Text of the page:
While it might sound a bit crazy quantum movements are being researched in some amazing ways and those working to do this are finding some interesting things. Sure, quantum mechanics overall are very confusing to the average person but the more we wrap our heads around this, the more we will see how mind-blowing this in itself is. 

MIT News wrote on the 1st of July about these findings and well, the things noted were quite amazing. A recent study has shown that LIGO’s ’40-kilogram’ mirrors can end up being moved by ‘quantum effects.’ No, they’re not being thrown across the room, but they are jiggling and this is something that really brings a lot to light. 

MIT News wrote as follows on this topic:

Now for the first time, a team led by researchers at MIT LIGO Laboratory has measured the effects of quantum fluctuations on objects at the human scale. In a paper published today in Nature, the researchers report observing that quantum fluctuations, tiny as they may be, can nonetheless “kick” an object as large as the 40-kilogram mirrors of the U.S. National Science Foundation’s Laser Interferometer Gravitational-wave Observatory (LIGO), causing them to move by a tiny degree, which the team was able to measure. 

It turns out the quantum noise in LIGO’s detectors is enough to move the large mirrors by 10-20 meters — a displacement that was predicted by quantum mechanics for an object of this size, but that had never before been measured.

“A hydrogen atom is 10-10 meters, so this displacement of the mirrors is to a hydrogen atom what a hydrogen atom is to us — and we measured that,” says Lee McCuller, a research scientist at MIT’s Kavli Institute for Astrophysics and Space Research.

The researchers used a special instrument that they designed, called a quantum squeezer, to “manipulate the detector’s quantum noise and reduce its kicks to the mirrors, in a way that could ultimately improve LIGO’s sensitivity in detecting gravitational waves,” explains Haocun Yu, a physics graduate student at MIT. 

“What’s special about this experiment is we’ve seen quantum effects on something as large as a human,” says Nergis Mavalvala, the Marble Professor and associate head of the physics department at MIT. “We too, every nanosecond of our existence, are being kicked around, buffeted by these quantum fluctuations. It’s just that the jitter of our existence, our thermal energy, is too large for these quantum vacuum fluctuations to affect our motion measurably. With LIGO’s mirrors, we’ve done all this work to isolate them from thermally driven motion and other forces, so that they are now still enough to be kicked around by quantum fluctuations and this spooky popcorn of the universe.”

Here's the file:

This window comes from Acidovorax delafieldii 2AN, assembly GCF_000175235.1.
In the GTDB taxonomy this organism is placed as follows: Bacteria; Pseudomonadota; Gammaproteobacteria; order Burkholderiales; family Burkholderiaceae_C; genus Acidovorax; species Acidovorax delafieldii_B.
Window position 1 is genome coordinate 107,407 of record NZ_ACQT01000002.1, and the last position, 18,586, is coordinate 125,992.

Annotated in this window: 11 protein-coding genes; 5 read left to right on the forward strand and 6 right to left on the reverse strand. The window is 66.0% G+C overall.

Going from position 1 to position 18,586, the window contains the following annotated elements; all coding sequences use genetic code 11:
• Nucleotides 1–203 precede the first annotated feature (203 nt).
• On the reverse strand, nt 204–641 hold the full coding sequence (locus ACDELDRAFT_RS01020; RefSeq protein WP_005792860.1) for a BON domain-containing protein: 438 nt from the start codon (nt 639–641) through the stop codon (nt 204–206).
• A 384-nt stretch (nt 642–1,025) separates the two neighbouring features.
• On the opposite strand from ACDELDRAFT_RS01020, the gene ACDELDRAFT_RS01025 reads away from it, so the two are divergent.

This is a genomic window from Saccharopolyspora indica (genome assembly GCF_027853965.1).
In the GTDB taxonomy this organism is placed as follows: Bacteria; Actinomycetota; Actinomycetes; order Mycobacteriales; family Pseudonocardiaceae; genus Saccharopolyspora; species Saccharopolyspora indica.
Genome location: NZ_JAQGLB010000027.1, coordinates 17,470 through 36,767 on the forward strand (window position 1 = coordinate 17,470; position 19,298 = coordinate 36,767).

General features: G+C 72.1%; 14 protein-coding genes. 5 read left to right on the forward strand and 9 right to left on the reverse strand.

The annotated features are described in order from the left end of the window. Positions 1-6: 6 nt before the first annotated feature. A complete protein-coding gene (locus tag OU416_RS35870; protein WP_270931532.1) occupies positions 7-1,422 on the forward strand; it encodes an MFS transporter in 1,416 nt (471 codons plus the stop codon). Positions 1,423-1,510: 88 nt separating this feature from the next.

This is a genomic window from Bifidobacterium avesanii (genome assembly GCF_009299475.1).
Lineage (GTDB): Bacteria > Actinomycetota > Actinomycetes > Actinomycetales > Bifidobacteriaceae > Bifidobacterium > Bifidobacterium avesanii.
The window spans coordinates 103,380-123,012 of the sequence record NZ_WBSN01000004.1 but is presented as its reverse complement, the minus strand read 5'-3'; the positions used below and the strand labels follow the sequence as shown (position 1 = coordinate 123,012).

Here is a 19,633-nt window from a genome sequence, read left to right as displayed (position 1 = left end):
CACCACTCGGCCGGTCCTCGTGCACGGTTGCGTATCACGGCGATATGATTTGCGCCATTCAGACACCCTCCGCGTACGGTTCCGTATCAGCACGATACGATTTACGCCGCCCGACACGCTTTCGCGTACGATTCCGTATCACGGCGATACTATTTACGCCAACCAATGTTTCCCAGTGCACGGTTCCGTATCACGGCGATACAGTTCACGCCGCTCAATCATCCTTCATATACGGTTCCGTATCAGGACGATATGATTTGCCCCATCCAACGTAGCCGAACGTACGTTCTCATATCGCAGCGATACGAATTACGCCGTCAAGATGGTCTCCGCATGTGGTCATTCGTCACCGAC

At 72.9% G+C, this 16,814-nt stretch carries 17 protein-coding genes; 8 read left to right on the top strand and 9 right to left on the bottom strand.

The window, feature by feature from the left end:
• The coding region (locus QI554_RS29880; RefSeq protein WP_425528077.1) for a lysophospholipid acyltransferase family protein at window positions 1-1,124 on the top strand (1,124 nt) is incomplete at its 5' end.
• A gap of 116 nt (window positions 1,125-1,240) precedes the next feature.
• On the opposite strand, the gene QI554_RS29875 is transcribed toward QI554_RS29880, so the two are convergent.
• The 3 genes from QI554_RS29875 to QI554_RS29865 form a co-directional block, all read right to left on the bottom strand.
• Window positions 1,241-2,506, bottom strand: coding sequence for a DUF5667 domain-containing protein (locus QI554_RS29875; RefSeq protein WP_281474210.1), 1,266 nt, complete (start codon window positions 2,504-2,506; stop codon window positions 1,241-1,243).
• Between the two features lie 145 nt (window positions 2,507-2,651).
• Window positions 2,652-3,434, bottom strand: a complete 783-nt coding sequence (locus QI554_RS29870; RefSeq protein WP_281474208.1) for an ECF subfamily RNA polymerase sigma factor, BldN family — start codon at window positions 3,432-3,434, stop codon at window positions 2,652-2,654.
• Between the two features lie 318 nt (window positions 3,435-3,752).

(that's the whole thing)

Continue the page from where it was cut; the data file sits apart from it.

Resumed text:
Yu, Mavalvala, and McCuller are co-authors of the new paper, along with graduate student Maggie Tse and Principal Research Scientist Lisa Barsotti at MIT, along with other members of the LIGO Scientific Collaboration.

From there MIT News went on to note that after making a few tweaks and working on things for a bit the team was able to measure the total noise within LIGO’s interferometers. They were able to observe that the quantum noise alone was actually capable of moving the mirrors by 10-20 meters. This might not be a huge move but it is a move. 

The abstract of the study on this which was published in Nature goes as follows:

The measurement of minuscule forces and displacements with ever greater precision is inhibited by the Heisenberg uncertainty principle, which imposes a limit to the precision with which the position of an object can be measured continuously, known as the standard quantum limit1,2,3,4. When light is used as the probe, the standard quantum limit arises from the balance between the uncertainties of the photon radiation pressure applied to the object and of the photon number in the photoelectric detection. The only way to surpass the standard quantum limit is by introducing correlations between the position/momentum uncertainty of the object and the photon number/phase uncertainty of the light that it reflects5. Here we confirm experimentally the theoretical prediction5 that this type of quantum correlation is naturally produced in the Laser Interferometer Gravitational-wave Observatory (LIGO). We characterize and compare noise spectra taken without squeezing and with squeezed vacuum states injected at varying quadrature angles. After subtracting classical noise, our measurements show that the quantum mechanical uncertainties in the phases of the 200-kilowatt laser beams and in the positions of the 40-kilogram mirrors of the Advanced LIGO detectors yield a joint quantum uncertainty that is a factor of 1.4 (3 decibels) below the standard quantum limit. We anticipate that the use of quantum correlations will improve not only the observation of gravitational waves, but also more broadly future quantum noise-limited measurements.

What do you think about all of this? I for one think it’s a huge move towards something much bigger than we can see right now. As more research is done, who knows what else we will find.

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